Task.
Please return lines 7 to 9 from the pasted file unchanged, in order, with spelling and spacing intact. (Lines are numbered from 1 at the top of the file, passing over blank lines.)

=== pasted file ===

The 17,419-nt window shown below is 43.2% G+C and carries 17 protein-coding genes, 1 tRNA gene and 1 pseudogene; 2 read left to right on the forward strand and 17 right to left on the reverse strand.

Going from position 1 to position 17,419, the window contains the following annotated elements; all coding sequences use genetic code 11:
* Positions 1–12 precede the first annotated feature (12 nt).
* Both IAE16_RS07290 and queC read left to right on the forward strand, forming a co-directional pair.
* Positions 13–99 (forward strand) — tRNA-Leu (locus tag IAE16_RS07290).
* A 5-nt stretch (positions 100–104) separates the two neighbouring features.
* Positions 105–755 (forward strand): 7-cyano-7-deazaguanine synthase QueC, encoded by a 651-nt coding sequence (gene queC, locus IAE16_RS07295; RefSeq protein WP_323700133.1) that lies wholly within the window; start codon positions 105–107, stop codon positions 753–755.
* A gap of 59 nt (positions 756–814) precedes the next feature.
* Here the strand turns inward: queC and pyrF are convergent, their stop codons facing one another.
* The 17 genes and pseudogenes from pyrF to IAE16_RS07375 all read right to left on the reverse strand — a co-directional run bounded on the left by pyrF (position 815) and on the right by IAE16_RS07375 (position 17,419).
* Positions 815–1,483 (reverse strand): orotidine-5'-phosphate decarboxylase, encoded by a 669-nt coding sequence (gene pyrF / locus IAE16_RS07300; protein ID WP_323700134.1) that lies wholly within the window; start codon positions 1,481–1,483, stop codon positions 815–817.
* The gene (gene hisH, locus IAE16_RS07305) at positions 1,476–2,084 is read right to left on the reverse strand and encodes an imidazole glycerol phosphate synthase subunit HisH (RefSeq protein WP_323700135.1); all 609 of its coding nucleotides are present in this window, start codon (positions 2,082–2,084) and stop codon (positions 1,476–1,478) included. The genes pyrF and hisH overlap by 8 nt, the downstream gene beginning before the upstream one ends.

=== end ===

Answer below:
* Positions 105–755 (forward strand): 7-cyano-7-deazaguanine synthase QueC, encoded by a 651-nt coding sequence (gene queC, locus IAE16_RS07295; RefSeq protein WP_323700133.1) that lies wholly within the window; start codon positions 105–107, stop codon positions 753–755.
* A gap of 59 nt (positions 756–814) precedes the next feature.
* Here the strand turns inward: queC and pyrF are convergent, their stop codons facing one another.